If this is not impunity at its worst manifestation, I wonder what else it should be called. But, can you outrightly blame him, when the Senate had over the years turned itself into a House of clowning, sleaze and the scandalous? The day you start insulting yourself, others join you. But, still in the drama of the absurd on the Ali issue, the mufti-wearing CG is wrong in capital letters.
Ibrahim Mustafa Magu: A tough, no-nonsense, super cop. I first met him sometime in 2007. I am sure he won’t remember. He was head of the Economic Governance Group of the EFCC, and I was directed to meet him by my good friend, Mallam Nuhu Ribadu, who was Magu’s boss. I wanted to see my boss, Dr. Orji Uzor Kalu, who had just been picked up at the Abuja Airport. Magu was nice and affable, as he directed one Segeant Etim to lead me to Karu, where I met Kalu, Jolly Nyame, Bafarawa and Joshua Dariye. For a man with a tough, unyielding mien, his reception was a surprise. Maybe because I was coming from his boss, I don’t know.
Ever since, I have watched him rise to the position he is today: Acting Chair of the EFCC, albeit in turbulent and controversial circumstances.
When he visited The Sun newspapers, after his appointment, he made it clear he would fight corruption frontally, no matter whose ox was gored. He has been doing so faithfully, say his friends and admirers. But his critics swear, he had been fighting and ‘eating’ at the same time. The DSS, the secret police, seem to align with those who believe Magu has not been as straight as he claims to be in the anti-graft war. Evidence one: He allegedly lives in a mansion owned by an alleged super suspect, and two, he had also flown in first class, contrary to Buhari’s directive to officials of government.
Twice, they have written two damning reports to the Senate, seeking his non-confirmation for the job he currently occupies. Magu screams ‘foul’ and swears it is corruption fighting back, using DSS and the Senate, which has hidden under the security report to withhold its assent, declaring Magu’s matter ‘dead and buried.’ Will the Presidency re-present Magu, and what happens if he’s again rejected? Nigerians are watching with bated breath.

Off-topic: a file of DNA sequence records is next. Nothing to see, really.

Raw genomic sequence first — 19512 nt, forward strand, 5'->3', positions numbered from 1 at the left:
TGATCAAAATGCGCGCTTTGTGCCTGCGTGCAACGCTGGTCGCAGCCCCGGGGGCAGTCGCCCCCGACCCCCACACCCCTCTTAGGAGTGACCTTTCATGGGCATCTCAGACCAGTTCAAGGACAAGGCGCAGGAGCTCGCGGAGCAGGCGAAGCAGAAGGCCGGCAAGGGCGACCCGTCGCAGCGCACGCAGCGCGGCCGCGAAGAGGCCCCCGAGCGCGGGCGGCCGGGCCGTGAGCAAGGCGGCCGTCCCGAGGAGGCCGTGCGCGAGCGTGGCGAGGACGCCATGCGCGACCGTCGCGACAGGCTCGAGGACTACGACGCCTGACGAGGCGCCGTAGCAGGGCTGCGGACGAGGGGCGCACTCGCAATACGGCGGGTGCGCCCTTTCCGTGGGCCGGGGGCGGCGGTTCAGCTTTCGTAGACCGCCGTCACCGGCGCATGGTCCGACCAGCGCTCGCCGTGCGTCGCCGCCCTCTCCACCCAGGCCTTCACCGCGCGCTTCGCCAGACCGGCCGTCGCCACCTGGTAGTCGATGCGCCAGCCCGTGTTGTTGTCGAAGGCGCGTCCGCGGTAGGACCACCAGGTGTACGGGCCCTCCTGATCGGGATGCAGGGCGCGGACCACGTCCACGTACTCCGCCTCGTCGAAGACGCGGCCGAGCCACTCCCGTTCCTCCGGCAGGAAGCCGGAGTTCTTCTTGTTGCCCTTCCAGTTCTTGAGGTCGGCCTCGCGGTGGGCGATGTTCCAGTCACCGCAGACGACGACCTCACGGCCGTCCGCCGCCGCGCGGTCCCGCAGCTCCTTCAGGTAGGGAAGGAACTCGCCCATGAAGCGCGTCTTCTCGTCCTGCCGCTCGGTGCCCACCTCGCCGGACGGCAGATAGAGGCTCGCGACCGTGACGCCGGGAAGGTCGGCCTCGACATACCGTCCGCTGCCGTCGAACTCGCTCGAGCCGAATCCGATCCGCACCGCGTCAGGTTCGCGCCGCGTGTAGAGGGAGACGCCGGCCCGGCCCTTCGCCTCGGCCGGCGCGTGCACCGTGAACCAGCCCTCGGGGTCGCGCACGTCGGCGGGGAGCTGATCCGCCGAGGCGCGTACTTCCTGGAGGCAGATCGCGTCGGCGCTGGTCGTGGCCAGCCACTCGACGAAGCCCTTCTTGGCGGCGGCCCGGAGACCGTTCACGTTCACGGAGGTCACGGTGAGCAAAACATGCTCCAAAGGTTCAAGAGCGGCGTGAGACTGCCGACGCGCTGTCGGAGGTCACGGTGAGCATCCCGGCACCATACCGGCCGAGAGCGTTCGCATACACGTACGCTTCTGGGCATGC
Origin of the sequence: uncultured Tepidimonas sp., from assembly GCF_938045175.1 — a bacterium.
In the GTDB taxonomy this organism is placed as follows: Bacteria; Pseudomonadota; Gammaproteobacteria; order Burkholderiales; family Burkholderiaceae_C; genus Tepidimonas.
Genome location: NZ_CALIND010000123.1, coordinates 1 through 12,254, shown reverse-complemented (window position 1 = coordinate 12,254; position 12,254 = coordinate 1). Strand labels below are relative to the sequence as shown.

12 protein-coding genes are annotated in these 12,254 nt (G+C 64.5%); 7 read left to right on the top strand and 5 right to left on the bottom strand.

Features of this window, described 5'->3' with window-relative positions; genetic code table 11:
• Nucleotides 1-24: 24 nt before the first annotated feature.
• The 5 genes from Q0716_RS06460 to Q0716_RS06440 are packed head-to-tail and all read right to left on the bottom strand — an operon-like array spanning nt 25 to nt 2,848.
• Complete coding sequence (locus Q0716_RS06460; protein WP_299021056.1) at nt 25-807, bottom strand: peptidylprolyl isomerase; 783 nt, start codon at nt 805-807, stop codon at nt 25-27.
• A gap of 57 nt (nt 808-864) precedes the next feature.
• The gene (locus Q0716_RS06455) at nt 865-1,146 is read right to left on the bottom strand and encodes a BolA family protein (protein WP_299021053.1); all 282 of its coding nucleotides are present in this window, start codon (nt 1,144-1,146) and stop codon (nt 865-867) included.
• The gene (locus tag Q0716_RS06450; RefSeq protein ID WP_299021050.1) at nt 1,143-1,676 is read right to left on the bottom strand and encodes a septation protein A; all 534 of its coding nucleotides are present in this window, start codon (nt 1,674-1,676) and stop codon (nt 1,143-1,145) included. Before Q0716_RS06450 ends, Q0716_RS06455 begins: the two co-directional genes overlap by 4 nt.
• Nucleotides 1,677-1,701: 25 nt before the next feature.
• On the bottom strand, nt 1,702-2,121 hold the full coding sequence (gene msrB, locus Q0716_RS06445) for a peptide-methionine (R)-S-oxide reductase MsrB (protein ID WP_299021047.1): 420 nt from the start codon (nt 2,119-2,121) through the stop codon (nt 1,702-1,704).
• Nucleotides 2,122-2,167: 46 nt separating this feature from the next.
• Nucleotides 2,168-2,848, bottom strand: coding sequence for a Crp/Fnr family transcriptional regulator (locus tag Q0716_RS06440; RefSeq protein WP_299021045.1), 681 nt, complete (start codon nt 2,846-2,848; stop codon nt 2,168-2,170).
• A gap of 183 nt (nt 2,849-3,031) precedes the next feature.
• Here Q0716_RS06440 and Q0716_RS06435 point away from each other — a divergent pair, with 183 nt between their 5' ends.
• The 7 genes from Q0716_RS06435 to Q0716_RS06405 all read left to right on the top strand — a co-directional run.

My view: If I were Magu, the path of honour is to let go, once it becomes clear that those who want me to do the job are not so keen about my confirmation. It is being whispered in loud tones that Magu’s problems are from within, that his bosses are not keen on his confirmation; that they know what to do if they want him confirmed. Magu himself, I am told, has stepped on so many toes since his appointment; that he listens to no voice other than his own, when he knows that his cupboard is not free of skeletons.
In the haystack of so many stories, some truth, others half- truth and downright falsehood, it is difficult knowing what to believe. But, if I were Magu, like I said earlier, I would let go once I know and can see I am not wanted. Except there are other things we do not know!
In the final analysis, the Ali, Magu and Melaye issues are the stuff that gives life and rhythm to democracy. Let the music play on. Let the men dance to, or out of, the tune. It is the music of democracy. Citizens have a right to watch the dance. And may the better dancer win.
Melaye: Why Ahmadu Bello University must speak up!
Senator Dino Melaye’s case appears the simplest, and that’s the reason I have treated it last. His traducers allege he does not have an ABU geography degree, and if he has one, it was doctored. They have published what they claim are his results, which do not qualify him for admission in the first instance. Melaye denies all the allegations. He also says he’s had several other degrees, after ABU days. The Saturday Punch has published other investigations to put a lie to his claims. He remains resolute in his claims, that he isn’t a crooked, lying fella. Nigerians are divided. But there can be only one truth, not two. Which do we believe?
My view: Ahmadu Bello University authorities have the urgent task of ending this ludicrous drama by simply speaking up, and letting us into what’s the truth and what is fiction. Keeping conspiratorial silence is criminal. What is so difficult in telling us the truth in this otherwise simple matter? Why politicise every issue? Why take the nation through a circus? No, ABU!